This day holds a lot of memories and emotions, both joyful and painful.
On August 17th, 1954, my grandparents Donald and Lorraine Anderson got married. It was a Tuesday evening in a little church in Madison, Nebraska.
On August 17th, 2010, my grandmother Lorraine ended her journey on earth and the pain of cancer, and went to be with Jesus.
The in-between years, those are the years I am so very thankful for. Because of those years, I have a sweet, amazing mother, awesome uncles (and aunts and cousins), and a legacy of hard work, family fun and dedication.
We would gather at Grandpa and Grandma Anderson’s house for the holidays- Thanksgiving and Christmas and Easter and birthdays. The kitchen would be spilling over with all the women helping with the cooking, the guys trying to snitch a bite of something tasty before the meal. We couldn’t all fit around the dining room table so card tables were set up, plates and forks and napkins put out, all ready to feast together. Often we would all squeeze together in the kitchen, my grandparents and their two boys and one girl, the spouses of these grown-up children and all fifteen grandchildren. My grandpa would pray and I remember more than once how he got choked up as he thanked God for all the people crowded together in that room.
My grandpa suffered from Alzheimer’s disease for many years before his death in 2009. In 2004, a couple of weeks before the oldest grandchild (me) headed off to college, we gathered once again at my grandparents house to celebrate their 50th anniversary. Those 50 years hadn’t been easy, and the trials were not over, but we came together to celebrate the richness of lives lived as one, united in love and held together by God’s strength. It was hard for my grandpa to carry on a conversation by that point, but he managed to tell a joke just like old times (although he could never quite get to the punch line). We all laughed together (and I’m pretty sure we cried too), took funny pictures and made more precious memories.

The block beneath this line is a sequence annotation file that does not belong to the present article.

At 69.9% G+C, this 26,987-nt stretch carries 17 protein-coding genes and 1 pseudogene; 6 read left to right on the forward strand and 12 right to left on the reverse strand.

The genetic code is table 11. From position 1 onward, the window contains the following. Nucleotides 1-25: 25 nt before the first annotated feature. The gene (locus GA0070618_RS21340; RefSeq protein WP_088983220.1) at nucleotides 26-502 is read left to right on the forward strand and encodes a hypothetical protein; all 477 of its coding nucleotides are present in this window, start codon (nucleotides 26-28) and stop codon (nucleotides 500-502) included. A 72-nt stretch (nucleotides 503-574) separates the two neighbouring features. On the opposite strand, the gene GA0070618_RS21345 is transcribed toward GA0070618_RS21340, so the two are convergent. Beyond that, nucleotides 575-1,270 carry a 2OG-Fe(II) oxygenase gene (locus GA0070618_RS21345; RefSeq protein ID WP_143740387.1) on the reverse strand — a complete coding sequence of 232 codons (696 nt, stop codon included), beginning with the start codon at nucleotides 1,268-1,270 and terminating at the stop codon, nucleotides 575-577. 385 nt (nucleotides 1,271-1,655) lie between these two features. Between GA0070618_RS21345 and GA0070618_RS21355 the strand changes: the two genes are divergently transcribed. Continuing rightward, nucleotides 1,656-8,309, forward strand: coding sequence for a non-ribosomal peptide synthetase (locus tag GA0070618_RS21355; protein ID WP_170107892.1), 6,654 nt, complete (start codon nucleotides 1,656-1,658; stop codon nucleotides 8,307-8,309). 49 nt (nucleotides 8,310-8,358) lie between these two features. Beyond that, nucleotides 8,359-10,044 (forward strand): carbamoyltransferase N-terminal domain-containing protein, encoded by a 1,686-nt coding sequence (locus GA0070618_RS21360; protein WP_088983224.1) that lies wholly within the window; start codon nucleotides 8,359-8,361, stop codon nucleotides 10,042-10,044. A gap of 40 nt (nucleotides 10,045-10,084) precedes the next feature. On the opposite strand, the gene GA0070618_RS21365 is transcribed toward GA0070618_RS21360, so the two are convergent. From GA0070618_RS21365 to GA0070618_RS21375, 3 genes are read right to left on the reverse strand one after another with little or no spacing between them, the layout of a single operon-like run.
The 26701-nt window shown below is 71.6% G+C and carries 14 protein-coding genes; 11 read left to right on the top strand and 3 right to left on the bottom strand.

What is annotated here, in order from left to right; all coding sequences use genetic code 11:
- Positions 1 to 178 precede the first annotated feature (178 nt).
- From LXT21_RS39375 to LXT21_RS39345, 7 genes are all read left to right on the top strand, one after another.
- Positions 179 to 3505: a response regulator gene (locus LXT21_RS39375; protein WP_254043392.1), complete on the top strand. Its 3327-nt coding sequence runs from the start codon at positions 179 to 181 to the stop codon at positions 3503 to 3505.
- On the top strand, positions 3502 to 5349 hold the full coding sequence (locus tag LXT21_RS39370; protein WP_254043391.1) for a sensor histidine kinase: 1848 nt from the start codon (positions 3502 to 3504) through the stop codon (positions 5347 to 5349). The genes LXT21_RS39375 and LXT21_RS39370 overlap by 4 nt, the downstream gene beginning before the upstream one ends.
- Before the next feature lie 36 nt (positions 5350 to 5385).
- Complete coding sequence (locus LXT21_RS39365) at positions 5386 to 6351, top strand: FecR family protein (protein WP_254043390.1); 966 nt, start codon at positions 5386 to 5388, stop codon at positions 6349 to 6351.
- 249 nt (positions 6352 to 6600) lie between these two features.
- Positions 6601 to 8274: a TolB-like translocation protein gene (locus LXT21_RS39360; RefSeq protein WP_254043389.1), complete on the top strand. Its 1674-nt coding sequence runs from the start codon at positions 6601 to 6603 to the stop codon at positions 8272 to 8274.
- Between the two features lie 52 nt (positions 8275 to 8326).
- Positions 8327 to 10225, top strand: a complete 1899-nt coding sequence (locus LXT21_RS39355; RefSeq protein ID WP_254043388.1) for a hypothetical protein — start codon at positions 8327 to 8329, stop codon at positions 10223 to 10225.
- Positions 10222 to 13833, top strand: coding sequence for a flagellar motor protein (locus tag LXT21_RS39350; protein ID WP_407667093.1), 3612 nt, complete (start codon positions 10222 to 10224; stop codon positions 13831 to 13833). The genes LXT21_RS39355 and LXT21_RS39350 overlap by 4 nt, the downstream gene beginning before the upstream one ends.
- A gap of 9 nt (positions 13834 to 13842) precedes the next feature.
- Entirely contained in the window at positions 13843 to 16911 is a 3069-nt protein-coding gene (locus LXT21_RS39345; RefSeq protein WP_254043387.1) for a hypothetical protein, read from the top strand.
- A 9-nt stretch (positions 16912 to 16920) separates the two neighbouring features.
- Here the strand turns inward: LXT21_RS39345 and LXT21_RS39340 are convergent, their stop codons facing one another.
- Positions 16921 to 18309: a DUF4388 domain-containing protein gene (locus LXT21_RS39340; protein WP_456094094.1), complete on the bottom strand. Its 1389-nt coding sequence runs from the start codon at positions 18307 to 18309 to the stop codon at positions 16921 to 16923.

Sometimes I wanted to ask my grandma, “If you had it to do over again, knowing how hard it would be, would you say yes?” I never did ask that question, but truthfully I don’t have to. She meant her vows, repeated on her wedding day and lived out every day for 56 years. It is fitting to me that she died on her wedding day because she exemplified to me what a woman and wife of faith should look like.
So on this day, I am thankful for the legacy left to me by my grandparents. I am thankful for my family, for such precious memories shared with cousins and aunts and uncles and the gifts that God gives as He weaves together the tapestry of our story.